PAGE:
Lockdown Diaries: Remembering the quintessential charm of Tagorean music

A new realisation about life has dawned upon us over last few months, many of us are either loving or loathing it, but yet one for sure, all of us are doing – we are recalibrating ourselves. What we thought was taken for granted has suddenly betrayed us. We have been going through an emotional roller coaster of trials and tribulations, and the one golden nugget that has kept us afloat so far is hope – our mental resilience and stewardship, especially when times are rather bleak and bleary!

Sangeet Foundation of London seems to have championed the cause of mental wellbeing under the aegis of Jayanta and Nupur Ray, who have been working very passionately to spread the message about that golden nugget in life which we often condone, and which is mostly what we need in times, like the present. There’s nothing to be shy about in seeking for help if/when in distress; music is truly the selfless friendly hand that helps ride the tide and turn the corner.

To promote that awareness further and make our mundane lives bit more endurable under the current conditions, Sangeet Foundation along with Punscha School of Music (London) and the Facebook group Indian Bengalis in UK (IBUK) organised an hour-long unique “online” musical evening based on Tagore’s songs (Rabindrasangeet) on 13th June 2020. The “online” audience enjoyed an evening of most wonderful, joyous and vivacious renditions by Suma Mukherji Saha (ex-Shantiniketan) whilst the whole programme was very gracefully and pertinently presented by Sagarika Golder.

Suma started the evening with a soulful blossoming of “Bishwo Sathey Jogey Jethay Beharon…” – as you connect with the world my Lord, so do I connect with you too. It’s that path of peace and enlightenment. This feeling of “oneness” was sustained further in her next song “Sei Bhalo Sei bhalo … emoni gondhey bidhur…”, with which she welcomed us to the “milono-kunja” with deeply espoused emotion – a quintessential charm of the Tagorean music.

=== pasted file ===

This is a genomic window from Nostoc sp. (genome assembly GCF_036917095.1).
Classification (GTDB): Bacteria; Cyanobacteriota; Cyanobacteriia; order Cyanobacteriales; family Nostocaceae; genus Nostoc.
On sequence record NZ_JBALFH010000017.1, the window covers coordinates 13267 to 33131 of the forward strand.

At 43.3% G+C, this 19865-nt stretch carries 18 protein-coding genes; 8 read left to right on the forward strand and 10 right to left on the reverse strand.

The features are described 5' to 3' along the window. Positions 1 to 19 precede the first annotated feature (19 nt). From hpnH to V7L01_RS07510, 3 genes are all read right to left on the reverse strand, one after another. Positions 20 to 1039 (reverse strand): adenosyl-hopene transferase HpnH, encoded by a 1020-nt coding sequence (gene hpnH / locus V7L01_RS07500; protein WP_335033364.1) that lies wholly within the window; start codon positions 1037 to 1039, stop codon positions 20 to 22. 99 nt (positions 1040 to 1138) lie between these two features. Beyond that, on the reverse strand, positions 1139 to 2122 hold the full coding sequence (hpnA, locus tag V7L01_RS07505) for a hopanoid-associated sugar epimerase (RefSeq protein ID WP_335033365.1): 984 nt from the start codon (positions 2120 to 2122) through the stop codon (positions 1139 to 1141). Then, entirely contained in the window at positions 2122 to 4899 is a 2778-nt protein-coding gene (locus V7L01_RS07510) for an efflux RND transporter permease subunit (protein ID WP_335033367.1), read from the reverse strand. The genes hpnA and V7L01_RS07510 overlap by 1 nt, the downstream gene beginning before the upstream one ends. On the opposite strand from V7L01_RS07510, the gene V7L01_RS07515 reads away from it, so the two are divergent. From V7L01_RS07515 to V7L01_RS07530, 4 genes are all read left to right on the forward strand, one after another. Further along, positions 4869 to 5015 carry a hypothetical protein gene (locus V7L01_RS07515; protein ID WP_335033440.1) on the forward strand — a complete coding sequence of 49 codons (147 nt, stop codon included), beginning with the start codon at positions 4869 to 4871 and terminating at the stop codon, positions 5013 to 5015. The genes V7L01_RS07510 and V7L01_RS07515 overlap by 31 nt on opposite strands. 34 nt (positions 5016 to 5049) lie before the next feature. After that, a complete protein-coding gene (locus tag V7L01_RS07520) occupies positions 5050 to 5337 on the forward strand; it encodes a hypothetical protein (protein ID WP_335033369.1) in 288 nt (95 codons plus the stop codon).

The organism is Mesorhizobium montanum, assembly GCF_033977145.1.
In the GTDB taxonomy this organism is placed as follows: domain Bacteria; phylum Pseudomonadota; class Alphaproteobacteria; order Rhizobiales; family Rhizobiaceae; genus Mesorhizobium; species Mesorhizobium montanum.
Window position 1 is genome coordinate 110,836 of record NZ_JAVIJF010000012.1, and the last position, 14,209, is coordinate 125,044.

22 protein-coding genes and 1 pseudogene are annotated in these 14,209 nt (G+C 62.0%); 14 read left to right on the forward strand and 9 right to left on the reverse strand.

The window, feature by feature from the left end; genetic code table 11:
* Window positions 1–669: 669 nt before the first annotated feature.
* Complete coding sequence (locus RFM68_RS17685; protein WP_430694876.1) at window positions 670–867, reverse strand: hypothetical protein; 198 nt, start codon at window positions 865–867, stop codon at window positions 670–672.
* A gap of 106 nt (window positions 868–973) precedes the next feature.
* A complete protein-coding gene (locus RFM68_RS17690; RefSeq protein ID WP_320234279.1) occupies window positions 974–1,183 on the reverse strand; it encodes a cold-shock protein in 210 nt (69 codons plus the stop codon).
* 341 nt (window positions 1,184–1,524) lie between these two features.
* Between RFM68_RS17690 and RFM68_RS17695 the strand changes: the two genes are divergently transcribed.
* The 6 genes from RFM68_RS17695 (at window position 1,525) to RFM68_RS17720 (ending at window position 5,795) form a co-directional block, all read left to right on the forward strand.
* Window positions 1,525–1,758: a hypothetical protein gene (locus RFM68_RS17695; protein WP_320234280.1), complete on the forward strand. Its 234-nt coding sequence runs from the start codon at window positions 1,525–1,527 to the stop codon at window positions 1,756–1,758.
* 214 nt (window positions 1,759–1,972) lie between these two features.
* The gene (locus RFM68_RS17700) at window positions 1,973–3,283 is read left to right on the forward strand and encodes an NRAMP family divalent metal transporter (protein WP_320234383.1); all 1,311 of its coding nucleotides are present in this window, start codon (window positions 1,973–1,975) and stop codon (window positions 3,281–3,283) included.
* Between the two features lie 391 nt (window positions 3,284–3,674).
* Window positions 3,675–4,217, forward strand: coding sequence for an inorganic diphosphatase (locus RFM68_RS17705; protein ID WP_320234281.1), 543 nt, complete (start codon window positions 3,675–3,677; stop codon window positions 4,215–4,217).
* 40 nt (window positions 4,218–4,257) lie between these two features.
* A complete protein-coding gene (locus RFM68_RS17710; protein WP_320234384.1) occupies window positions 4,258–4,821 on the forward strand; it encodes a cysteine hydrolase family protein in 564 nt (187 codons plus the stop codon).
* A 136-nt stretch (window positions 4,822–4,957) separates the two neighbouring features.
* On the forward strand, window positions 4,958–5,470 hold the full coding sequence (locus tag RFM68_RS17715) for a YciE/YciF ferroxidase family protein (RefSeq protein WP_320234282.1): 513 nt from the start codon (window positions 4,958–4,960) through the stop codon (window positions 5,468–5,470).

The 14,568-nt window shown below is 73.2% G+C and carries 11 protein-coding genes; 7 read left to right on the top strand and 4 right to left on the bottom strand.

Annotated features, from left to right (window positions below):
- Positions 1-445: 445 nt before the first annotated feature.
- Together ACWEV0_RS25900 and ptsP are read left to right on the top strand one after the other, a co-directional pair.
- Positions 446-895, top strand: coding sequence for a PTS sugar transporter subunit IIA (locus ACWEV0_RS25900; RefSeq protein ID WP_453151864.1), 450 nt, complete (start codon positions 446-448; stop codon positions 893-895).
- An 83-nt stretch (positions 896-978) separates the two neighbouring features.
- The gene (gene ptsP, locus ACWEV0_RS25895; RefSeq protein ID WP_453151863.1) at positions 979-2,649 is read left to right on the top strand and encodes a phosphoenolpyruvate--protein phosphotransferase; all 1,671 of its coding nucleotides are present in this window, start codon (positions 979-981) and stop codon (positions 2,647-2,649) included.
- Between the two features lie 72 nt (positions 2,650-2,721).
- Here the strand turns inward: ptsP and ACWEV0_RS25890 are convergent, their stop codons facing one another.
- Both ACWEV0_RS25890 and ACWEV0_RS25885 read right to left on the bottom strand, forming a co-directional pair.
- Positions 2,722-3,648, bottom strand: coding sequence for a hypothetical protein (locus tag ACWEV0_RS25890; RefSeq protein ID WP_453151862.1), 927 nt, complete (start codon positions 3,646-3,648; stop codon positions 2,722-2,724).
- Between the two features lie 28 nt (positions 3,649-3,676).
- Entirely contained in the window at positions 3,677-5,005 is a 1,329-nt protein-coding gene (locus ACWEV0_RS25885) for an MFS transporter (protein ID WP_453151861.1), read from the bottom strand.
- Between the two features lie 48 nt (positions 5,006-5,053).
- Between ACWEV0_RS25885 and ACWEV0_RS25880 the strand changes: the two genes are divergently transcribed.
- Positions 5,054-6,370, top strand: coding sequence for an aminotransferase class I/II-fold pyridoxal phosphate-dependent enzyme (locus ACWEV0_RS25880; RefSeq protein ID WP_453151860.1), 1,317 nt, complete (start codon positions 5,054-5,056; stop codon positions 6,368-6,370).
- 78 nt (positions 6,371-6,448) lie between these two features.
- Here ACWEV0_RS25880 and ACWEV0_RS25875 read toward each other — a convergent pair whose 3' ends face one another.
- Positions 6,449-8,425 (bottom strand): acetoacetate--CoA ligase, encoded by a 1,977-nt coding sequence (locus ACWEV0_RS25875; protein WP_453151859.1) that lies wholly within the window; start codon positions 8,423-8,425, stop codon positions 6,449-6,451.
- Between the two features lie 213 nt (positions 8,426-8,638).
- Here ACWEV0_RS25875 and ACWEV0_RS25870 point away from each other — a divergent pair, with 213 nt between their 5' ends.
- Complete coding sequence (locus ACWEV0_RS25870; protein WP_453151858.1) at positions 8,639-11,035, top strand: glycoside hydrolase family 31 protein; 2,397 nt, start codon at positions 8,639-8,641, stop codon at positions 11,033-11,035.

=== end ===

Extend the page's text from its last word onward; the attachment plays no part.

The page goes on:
Sagarika elicited an interesting account behind the next song which Tagore himself sang without any traditional orchestral support at the request of the audience at the University Institute Hall. Suma captivated us with her rendition of “Tumi Kamone Korey Gaan Koro Hey Guni…” – an ever pervasive wonder and enigma that uniquely bejewels Tagore’s compositions.

We feel a sudden pace and twist with her next presentation – “Amar Praner Manush Achhey Prane” – enthralled by the mystical appeal of the lyrics. Suma was inspired and introduced to the Tagorean music by her late father and quite befittingly she paid her tribute to him with this poignant rendition of “Amar Shesh Paranir Kori…”. With “E pothey Ami Jey…” the audience was left wondering about the sense of social and spiritual belongingness that enriches our lives every moment.

Thereafter, Sagarika told the story of Tagore’s deep discomfort with his expanding fame and recognition, his introspection led to this ultimate compunction – “E Monihar Amay Nahi Saajey…”, once again very exquisitely presented by Suma. “Nirabo Rajani Dyakho Mogno Jochhonaayey…” what a wonderful pictorial representation with words by Tagore even so when he was only 17!

We touched and smelt the lateritic trails of Tagore’s abode Shantiniketan with Suma’s palpable presentation of “Gram Chhara Oi Ranga Maatir Poth…”. Tagore’s sense of deep devotion and unequivocal reverence for the Almighty exuded by Suma in her presentation of “Chorono Dhoritey Diyogo Amare…“. As the musical evening drew to a closure Suma chimed with the central theme of this delightful programme – “Aloker Ei Jhornadharayey Dhuiyey Dao…” – let the divine blessings shower upon us, transcending all boundaries and let the fountain of life flow all over, once again!

Shyamali Basu, Principal, Punashcha

On behalf of Punascha, Shyamali Basu, an alumni of Shantiniketan herself and an eminent exponent of Rabindrasangeet in the UK, expressed her heartfelt thanks and gratitude to Suma and to everyone involved in making this unique effort possible and brilliantly successful. On parting Shyamali alluded to Tagore’s words that the unique sense of oneness emanated by the mystical Shantiniketan binds and cherishes everyone, and makes us realise that we are all in this together.

You can catch the programme on: https://youtu.be/M1e1hEHK21M

Anindya Sen

Anindya from Gloucester, Cotswolds has spent two decades in UK. He learnt Rabindrasangeet from his childhood and spent many years under the tutelage of the famous maestro late Smt. Maya Sen in India. Anindya rekindled his Tagorean passion in the UK by associating himself with Punascha, under Smt. Shyamali Basu. He plays the violin in his free time and to fund his plethora of predilections and passions, Anindya finds himself serving as a public servant in the world of nuclear regulation.